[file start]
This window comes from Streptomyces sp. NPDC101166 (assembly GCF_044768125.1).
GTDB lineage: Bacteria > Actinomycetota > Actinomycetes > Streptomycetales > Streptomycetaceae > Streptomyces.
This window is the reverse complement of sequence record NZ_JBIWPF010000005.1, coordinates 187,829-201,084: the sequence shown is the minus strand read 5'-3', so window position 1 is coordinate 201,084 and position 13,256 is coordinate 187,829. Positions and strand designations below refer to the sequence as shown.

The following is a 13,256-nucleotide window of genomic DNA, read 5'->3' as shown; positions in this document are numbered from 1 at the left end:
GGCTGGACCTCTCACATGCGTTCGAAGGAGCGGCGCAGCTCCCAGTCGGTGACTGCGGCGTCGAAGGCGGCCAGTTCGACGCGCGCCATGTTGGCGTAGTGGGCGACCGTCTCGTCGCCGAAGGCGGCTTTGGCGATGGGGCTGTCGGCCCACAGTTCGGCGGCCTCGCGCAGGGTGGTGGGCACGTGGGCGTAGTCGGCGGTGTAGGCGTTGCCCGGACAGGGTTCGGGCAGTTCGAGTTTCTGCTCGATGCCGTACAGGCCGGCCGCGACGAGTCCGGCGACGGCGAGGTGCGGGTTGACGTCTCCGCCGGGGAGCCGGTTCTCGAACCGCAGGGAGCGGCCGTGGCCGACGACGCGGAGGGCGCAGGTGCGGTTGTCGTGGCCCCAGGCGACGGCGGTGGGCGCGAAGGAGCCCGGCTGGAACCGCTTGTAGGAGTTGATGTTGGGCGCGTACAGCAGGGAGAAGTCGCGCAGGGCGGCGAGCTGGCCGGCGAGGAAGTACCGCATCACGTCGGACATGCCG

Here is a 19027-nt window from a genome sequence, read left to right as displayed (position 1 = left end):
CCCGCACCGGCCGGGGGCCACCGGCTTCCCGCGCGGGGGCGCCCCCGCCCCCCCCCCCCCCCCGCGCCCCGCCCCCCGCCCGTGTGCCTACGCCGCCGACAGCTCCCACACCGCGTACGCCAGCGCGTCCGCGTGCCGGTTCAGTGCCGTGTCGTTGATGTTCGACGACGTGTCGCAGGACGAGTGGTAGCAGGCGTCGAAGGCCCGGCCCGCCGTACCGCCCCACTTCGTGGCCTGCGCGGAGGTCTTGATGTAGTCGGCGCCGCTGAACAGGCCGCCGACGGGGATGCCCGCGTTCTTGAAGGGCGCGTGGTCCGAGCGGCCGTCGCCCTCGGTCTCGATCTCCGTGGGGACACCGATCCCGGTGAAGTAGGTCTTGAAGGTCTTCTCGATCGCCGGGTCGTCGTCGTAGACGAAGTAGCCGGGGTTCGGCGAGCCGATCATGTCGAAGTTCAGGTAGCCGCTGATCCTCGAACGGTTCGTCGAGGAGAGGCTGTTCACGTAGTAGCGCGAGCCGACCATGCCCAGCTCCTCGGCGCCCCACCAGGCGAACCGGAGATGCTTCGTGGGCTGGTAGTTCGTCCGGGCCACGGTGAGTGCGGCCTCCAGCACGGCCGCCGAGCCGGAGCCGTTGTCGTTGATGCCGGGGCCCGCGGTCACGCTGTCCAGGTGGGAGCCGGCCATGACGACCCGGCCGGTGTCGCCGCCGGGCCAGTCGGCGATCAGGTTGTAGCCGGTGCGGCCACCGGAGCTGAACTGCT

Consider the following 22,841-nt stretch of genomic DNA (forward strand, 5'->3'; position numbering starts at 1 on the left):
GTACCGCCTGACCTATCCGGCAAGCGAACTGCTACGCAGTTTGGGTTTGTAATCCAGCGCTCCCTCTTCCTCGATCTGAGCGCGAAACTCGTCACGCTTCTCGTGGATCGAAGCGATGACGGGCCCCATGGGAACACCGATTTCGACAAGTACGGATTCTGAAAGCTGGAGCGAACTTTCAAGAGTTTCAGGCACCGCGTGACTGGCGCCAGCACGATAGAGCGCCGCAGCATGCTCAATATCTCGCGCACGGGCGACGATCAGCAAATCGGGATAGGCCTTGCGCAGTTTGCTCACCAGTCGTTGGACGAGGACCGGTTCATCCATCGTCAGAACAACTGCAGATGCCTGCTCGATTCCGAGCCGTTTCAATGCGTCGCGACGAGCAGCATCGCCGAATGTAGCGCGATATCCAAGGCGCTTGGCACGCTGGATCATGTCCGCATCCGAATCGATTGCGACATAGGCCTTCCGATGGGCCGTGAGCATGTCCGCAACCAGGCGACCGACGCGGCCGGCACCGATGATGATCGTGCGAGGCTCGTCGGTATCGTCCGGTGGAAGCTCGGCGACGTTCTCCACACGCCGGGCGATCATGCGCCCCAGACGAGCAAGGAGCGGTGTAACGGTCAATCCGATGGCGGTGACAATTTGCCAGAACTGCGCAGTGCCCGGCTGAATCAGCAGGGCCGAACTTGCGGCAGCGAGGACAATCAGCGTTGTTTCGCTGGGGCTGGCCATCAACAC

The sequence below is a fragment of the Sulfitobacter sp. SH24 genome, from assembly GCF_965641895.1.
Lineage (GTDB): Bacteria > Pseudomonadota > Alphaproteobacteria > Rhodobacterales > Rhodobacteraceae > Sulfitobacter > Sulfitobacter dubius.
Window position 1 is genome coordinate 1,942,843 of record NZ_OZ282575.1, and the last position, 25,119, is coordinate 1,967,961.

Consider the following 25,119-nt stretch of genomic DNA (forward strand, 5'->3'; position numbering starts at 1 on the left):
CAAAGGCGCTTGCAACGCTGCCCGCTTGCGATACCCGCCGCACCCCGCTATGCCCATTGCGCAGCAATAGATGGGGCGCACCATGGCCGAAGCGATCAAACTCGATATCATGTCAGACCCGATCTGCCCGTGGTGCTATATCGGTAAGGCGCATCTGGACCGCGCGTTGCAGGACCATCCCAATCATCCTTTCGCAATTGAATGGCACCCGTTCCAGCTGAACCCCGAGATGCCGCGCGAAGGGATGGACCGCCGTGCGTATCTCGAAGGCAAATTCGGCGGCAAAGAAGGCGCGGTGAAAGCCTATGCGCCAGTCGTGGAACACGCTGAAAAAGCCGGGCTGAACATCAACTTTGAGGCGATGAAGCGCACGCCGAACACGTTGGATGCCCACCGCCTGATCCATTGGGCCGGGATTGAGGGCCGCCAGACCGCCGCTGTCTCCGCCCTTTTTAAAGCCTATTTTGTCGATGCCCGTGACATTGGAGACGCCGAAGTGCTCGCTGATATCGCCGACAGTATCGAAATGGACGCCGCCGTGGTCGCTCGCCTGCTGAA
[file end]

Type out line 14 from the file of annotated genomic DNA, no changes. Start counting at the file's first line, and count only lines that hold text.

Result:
CAAAGGCGCTTGCAACGCTGCCCGCTTGCGATACCCGCCGCACCCCGCTATGCCCATTGCGCAGCAATAGATGGGGCGCACCATGGCCGAAGCGATCAAACTCGATATCATGTCAGACCCGATCTGCCCGTGGTGCTATATCGGTAAGGCGCATCTGGACCGCGCGTTGCAGGACCATCCCAATCATCCTTTCGCAATTGAATGGCACCCGTTCCAGCTGAACCCCGAGATGCCGCGCGAAGGGATGGACCGCCGTGCGTATCTCGAAGGCAAATTCGGCGGCAAAGAAGGCGCGGTGAAAGCCTATGCGCCAGTCGTGGAACACGCTGAAAAAGCCGGGCTGAACATCAACTTTGAGGCGATGAAGCGCACGCCGAACACGTTGGATGCCCACCGCCTGATCCATTGGGCCGGGATTGAGGGCCGCCAGACCGCCGCTGTCTCCGCCCTTTTTAAAGCCTATTTTGTCGATGCCCGTGACATTGGAGACGCCGAAGTGCTCGCTGATATCGCCGACAGTATCGAAATGGACGCCGCCGTGGTCGCTCGCCTGCTGAA